Environment and evolutionary history determine the global biogeography of phytoplankton temperature traits

Mridul K. Thomas, Colin T. Kremer, Elena Litchman

Research output: Contribution to journalJournal articleResearchpeer-review


Ecological and evolutionary forces shape the functional traits of species within and across environments, generating biogeographical patterns in traits.We aimed to: (1) determine the extent to which temperature traits of phytoplankton are adapted to their local environment, and (2) detect and explain differences in patterns of adaptation between functional groups (reflecting evolutionary history) and across ecosystems (freshwater versus marine) We studied variation in five temperature traits: optimum temperature for growth (Topt ), maximum and minimum persistence temperature (Tmax , Tmin ), temperature niche width and maximum growth rate, estimated in 439 strains from over 200 species.We tested whether these traits change along environmental tem- perature gradients (across latitude and ecosystems) and also investigated differ- ences in trait–environment relationships related to evolutionary history (functional group identity).We used mixed models to evaluate our hypotheses while account- ing for intraspecific variation We identified three patterns caused by adaptation and community assem- bly: (1) Topt , Tmax and Tmin decline sharply with latitude; (2) Topt , Tmax and Tmin are similar across all functional groups at the equator, where temperature variation is low; and (3) Topt and Tmax are higher in freshwater locations than marine locations at similar latitudes. Additionally, evolutionary history explained substantial variation in all traits: functional groups differ strongly in their niche widths and maximum growth rates, as well as their Topt , Tmax , and Tmin relationships with latitude Globally, phytoplankton temperature traits are well adapted to local conditions, changing across ecosystems and latitude. Functional groups differ strongly in their patterns of adaptation: traits are similar in hot tropical environments, but diverge at temperate latitudes. These differences reflect two possible evolutionary constraints: cyanobacterial inability to adapt to low tempera- tures and differences in nutrient requirements between groups.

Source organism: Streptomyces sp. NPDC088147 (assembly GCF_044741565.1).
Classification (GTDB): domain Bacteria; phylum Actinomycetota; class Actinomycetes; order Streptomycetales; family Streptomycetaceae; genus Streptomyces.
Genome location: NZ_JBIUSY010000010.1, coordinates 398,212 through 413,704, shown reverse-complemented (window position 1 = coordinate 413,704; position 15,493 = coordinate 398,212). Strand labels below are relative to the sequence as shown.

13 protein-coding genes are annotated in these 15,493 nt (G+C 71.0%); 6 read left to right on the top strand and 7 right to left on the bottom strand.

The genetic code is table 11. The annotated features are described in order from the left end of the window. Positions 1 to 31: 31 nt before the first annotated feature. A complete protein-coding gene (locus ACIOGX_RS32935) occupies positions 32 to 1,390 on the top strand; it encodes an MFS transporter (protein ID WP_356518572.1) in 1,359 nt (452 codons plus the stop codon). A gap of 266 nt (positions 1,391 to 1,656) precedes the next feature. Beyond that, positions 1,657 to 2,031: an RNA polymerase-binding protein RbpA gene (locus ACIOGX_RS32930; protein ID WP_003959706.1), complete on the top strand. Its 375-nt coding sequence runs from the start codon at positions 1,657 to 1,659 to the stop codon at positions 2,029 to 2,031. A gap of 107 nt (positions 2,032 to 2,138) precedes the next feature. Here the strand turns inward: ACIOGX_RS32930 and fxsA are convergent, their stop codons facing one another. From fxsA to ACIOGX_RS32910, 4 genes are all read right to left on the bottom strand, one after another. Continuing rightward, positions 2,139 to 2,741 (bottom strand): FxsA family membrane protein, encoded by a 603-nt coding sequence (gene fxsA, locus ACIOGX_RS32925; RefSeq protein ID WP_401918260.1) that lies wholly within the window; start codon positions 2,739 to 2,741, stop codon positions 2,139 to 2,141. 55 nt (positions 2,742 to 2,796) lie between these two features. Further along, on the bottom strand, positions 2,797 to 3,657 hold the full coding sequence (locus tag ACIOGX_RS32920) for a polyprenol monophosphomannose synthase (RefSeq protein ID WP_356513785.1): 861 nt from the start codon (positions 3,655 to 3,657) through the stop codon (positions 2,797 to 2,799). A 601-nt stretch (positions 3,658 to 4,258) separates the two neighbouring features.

Original languageEnglish
JournalGlobal Ecology and Biogeography
Issue number1
Pages (from-to)75-86
Publication statusPublished - 2016
Externally publishedYes


  • Adaptation,Community assembly,Environmental filtering,Evolutionary constraint,Functional traits,Phytoplankton,Selection,Temperature,Trait-environment relationships,adaptation,community assembly,constraint,environment relationships,environmental filtering,evolutionary,functional traits,phytoplankton,selection,temperature,trait

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